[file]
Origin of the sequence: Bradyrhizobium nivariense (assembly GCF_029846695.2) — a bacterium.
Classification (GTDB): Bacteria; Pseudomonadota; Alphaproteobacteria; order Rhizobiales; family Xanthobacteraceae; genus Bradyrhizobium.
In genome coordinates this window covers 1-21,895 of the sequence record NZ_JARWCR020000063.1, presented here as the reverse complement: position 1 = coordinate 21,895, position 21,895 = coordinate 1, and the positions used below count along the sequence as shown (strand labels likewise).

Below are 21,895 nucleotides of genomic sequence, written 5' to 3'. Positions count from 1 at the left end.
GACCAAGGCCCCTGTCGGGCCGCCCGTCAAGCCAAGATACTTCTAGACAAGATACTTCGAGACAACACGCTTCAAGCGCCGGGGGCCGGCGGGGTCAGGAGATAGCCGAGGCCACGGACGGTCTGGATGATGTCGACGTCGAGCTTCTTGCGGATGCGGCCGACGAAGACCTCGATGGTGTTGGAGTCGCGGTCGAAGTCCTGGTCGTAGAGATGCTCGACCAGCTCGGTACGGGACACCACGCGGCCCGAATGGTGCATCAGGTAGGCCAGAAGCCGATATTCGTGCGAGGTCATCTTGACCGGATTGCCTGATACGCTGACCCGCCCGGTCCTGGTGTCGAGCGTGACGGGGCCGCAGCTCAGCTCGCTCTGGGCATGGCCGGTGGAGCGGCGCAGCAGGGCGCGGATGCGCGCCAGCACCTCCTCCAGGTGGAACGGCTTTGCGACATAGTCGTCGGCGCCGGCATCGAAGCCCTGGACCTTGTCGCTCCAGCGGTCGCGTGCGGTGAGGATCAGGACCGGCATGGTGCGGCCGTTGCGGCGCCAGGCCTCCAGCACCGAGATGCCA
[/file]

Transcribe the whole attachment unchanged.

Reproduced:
Origin of the sequence: Bradyrhizobium nivariense (assembly GCF_029846695.2) — a bacterium.
Classification (GTDB): Bacteria; Pseudomonadota; Alphaproteobacteria; order Rhizobiales; family Xanthobacteraceae; genus Bradyrhizobium.
In genome coordinates this window covers 1-21,895 of the sequence record NZ_JARWCR020000063.1, presented here as the reverse complement: position 1 = coordinate 21,895, position 21,895 = coordinate 1, and the positions used below count along the sequence as shown (strand labels likewise).

Below are 21,895 nucleotides of genomic sequence, written 5' to 3'. Positions count from 1 at the left end.
GACCAAGGCCCCTGTCGGGCCGCCCGTCAAGCCAAGATACTTCTAGACAAGATACTTCGAGACAACACGCTTCAAGCGCCGGGGGCCGGCGGGGTCAGGAGATAGCCGAGGCCACGGACGGTCTGGATGATGTCGACGTCGAGCTTCTTGCGGATGCGGCCGACGAAGACCTCGATGGTGTTGGAGTCGCGGTCGAAGTCCTGGTCGTAGAGATGCTCGACCAGCTCGGTACGGGACACCACGCGGCCCGAATGGTGCATCAGGTAGGCCAGAAGCCGATATTCGTGCGAGGTCATCTTGACCGGATTGCCTGATACGCTGACCCGCCCGGTCCTGGTGTCGAGCGTGACGGGGCCGCAGCTCAGCTCGCTCTGGGCATGGCCGGTGGAGCGGCGCAGCAGGGCGCGGATGCGCGCCAGCACCTCCTCCAGGTGGAACGGCTTTGCGACATAGTCGTCGGCGCCGGCATCGAAGCCCTGGACCTTGTCGCTCCAGCGGTCGCGTGCGGTGAGGATCAGGACCGGCATGGTGCGGCCGTTGCGGCGCCAGGCCTCCAGCACCGAGATGCCA